Israeli-American author Karen Levy reviews “Looking West; The Journey of a Lebanese-American Immigrant” by Albert Nasib Badre.

http://bringonlemons.blogspot.com/


Is anyone taking part in the Harry Potter Magical Readathon? Here is my video showing the books I chose to read for my OWLS! Let me know in the comments if you are participating.

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Book Review: Factfulness – Ten Reasons We’re Wrong About the World

Sara sent me a great review of a book she read. It wasn’t on our TBR but it was her little side project and clearly, she loved this book. Take a look at her review below.

*Sidenote: If you are looking for Christmas presents for someone, Sara makes these adorable little craft creatures. Check out her Etsy Shop to see what she has. I know the Potterheads will love her little creations.*

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Synopsis: When asked simple questions about global trends—what percentage of the world’s population live in poverty; why the world’s population is increasing; how many girls finish school—we systematically get the answers wrong. So wrong that a chimpanzee choosing answers at random will consistently outguess teachers, journalists, Nobel laureates, and investment bankers.

In Factfulness, Professor of International Health and global TED phenomenon Hans Rosling, together with his two long-time collaborators, Anna and Ola, offers a radical new explanation of why this happens. They reveal the ten instincts that distort our perspective—from our tendency to divide the world into two camps (usually some version of us and them) to the way we consume media (where fear rules) to how we perceive progress (believing that most things are getting worse).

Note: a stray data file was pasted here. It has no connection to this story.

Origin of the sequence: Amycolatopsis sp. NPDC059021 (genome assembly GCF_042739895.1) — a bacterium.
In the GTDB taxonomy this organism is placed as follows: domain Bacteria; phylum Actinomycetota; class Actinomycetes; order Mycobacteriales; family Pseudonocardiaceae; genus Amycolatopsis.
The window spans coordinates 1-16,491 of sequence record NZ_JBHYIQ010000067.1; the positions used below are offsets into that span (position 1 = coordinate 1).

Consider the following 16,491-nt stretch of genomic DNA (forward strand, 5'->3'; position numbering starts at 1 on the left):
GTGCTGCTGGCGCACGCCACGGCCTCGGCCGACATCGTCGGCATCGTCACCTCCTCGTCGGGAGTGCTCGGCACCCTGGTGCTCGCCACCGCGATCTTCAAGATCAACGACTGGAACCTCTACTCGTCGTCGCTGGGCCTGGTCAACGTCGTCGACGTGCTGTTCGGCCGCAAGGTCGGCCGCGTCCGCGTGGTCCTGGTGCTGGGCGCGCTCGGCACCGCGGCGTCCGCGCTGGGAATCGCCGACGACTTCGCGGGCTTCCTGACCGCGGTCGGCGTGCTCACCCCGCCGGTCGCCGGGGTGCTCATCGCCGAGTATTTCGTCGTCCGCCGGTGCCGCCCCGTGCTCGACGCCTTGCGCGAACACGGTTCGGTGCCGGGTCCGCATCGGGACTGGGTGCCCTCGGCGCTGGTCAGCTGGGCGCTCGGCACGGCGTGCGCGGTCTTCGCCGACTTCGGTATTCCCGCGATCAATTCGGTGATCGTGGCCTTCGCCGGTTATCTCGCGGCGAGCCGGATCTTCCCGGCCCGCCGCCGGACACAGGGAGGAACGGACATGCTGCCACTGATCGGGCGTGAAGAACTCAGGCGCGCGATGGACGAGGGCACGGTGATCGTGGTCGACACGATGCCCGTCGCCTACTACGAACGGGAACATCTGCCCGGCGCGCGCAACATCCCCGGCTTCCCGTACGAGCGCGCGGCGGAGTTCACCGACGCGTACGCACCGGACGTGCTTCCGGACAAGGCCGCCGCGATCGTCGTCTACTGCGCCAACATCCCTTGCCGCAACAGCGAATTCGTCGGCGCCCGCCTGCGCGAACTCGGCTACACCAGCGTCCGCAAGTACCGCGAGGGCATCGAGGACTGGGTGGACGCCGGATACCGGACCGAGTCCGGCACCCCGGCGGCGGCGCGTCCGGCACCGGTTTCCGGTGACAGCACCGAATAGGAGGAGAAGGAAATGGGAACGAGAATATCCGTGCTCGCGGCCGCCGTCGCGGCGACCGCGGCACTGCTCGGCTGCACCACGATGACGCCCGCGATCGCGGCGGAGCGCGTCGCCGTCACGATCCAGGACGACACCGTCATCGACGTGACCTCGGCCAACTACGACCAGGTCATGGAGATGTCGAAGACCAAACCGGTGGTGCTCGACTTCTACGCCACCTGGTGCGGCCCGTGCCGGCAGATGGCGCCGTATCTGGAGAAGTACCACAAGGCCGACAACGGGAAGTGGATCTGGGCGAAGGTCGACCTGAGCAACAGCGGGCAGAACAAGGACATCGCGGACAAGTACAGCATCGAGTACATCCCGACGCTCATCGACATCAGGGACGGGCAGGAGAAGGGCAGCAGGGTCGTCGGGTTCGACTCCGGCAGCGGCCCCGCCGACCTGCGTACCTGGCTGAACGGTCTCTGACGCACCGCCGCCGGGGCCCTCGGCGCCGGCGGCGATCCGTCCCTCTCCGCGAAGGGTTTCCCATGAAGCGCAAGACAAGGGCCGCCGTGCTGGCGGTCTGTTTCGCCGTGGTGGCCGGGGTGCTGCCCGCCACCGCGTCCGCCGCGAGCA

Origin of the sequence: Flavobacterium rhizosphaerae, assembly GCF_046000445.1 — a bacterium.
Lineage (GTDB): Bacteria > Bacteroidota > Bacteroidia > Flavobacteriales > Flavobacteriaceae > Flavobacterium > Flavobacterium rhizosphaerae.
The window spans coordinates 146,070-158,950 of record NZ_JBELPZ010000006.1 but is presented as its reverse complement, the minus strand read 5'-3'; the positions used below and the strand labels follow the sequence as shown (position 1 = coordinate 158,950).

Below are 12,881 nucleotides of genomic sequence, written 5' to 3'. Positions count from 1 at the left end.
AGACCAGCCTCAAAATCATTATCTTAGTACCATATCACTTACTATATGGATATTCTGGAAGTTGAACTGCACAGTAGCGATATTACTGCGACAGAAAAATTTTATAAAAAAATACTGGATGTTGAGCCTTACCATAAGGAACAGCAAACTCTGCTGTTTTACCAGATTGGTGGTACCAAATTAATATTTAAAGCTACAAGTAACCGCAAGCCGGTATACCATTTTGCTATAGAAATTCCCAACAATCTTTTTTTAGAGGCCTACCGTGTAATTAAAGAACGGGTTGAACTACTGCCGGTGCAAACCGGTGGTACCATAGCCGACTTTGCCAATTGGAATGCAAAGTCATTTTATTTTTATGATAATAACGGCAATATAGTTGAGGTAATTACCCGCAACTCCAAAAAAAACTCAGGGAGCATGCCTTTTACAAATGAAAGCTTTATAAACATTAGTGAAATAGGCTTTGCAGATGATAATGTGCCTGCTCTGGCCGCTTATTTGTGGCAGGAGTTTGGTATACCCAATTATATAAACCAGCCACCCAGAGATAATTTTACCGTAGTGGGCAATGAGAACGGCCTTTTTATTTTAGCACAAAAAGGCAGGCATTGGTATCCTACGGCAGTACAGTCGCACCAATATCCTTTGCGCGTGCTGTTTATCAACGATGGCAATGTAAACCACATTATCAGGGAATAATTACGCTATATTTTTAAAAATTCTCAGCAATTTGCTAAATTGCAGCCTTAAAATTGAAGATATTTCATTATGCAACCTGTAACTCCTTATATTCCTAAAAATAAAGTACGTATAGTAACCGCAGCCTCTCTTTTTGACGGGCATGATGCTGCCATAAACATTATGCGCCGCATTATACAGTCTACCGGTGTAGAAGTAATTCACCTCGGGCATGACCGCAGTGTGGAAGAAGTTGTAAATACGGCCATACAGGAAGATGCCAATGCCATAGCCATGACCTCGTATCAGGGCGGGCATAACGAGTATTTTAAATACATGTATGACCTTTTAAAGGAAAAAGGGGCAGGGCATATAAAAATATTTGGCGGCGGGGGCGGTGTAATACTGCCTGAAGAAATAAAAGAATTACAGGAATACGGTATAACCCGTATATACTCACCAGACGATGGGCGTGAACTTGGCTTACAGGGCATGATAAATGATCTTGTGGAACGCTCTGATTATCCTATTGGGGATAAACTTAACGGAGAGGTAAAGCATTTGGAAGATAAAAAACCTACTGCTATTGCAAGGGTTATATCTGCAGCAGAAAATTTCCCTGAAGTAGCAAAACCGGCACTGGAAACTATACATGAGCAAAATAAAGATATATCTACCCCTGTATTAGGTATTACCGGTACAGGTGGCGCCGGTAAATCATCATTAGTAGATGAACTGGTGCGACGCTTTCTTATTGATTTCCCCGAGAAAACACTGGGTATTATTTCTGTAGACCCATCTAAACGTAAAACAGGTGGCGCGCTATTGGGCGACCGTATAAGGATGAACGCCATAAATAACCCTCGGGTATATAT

Our problem is that we don’t know what we don’t know, and even our guesses are informed by unconscious and predictable biases.

It turns out that the world, for all its imperfections, is in a much better state than we might think. That doesn’t mean there aren’t real concerns. But when we worry about everything all the time instead of embracing a worldview based on facts, we can lose our ability to focus on the things that threaten us most.

Inspiring and revelatory, filled with lively anecdotes and moving stories, Factfulness is an urgent and essential book that will change the way you see the world and empower you to respond to the crises and opportunities of the future.

I think the best summary of this book is one of the final paragraphs in the book:
“I don’t tell you not to worry. I tell you to worry about the right things. I don’t tell you to look away from the news or to ignore the activists’ calls to action. I tell you to ignore the noise, but keep an eye on the big global risks. I don’t tell you not to be afraid. I tell you to stay coolheaded and support the global collaborations we need to reduce these risks. Control your urgency instinct. Control all your dramatic instincts. Be less stressed by the imaginary problems of an overdramatic world, and more alert to the real problems and how to solve them.”

This book is amazing. Everyone should read it – and I don’t ever even read non-fiction!
This book explains why the world is better off than we think, and what some of our major misperceptions are. The impressive thing, though, is that this is explained in an entertaining, and easy to understand way. It’s a quick, easy read, that thoroughly and simply explains major misperceptions we ALL have about the world, and where our focus actually should be – while still being backed up by plenty of easy-to-follow evidence.